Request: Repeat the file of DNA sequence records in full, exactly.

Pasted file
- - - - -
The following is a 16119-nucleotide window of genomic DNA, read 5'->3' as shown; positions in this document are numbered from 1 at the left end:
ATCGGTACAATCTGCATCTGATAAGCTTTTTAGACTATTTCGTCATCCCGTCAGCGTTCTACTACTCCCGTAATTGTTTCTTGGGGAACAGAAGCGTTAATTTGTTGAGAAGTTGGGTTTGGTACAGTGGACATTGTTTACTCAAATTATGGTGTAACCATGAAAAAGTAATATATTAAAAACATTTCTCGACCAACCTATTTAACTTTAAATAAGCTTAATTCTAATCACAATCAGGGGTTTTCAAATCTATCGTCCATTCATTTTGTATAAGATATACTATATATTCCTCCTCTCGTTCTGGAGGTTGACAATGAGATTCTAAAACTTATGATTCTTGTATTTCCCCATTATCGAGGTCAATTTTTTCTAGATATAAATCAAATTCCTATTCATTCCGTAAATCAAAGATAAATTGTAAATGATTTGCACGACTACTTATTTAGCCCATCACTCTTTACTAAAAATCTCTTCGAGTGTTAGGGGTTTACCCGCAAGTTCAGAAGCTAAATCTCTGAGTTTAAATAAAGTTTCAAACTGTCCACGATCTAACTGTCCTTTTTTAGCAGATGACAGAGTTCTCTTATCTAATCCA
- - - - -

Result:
The following is a 16119-nucleotide window of genomic DNA, read 5'->3' as shown; positions in this document are numbered from 1 at the left end:
ATCGGTACAATCTGCATCTGATAAGCTTTTTAGACTATTTCGTCATCCCGTCAGCGTTCTACTACTCCCGTAATTGTTTCTTGGGGAACAGAAGCGTTAATTTGTTGAGAAGTTGGGTTTGGTACAGTGGACATTGTTTACTCAAATTATGGTGTAACCATGAAAAAGTAATATATTAAAAACATTTCTCGACCAACCTATTTAACTTTAAATAAGCTTAATTCTAATCACAATCAGGGGTTTTCAAATCTATCGTCCATTCATTTTGTATAAGATATACTATATATTCCTCCTCTCGTTCTGGAGGTTGACAATGAGATTCTAAAACTTATGATTCTTGTATTTCCCCATTATCGAGGTCAATTTTTTCTAGATATAAATCAAATTCCTATTCATTCCGTAAATCAAAGATAAATTGTAAATGATTTGCACGACTACTTATTTAGCCCATCACTCTTTACTAAAAATCTCTTCGAGTGTTAGGGGTTTACCCGCAAGTTCAGAAGCTAAATCTCTGAGTTTAAATAAAGTTTCAAACTGTCCACGATCTAACTGTCCTTTTTTAGCAGATGACAGAGTTCTCTTATCTAATCCA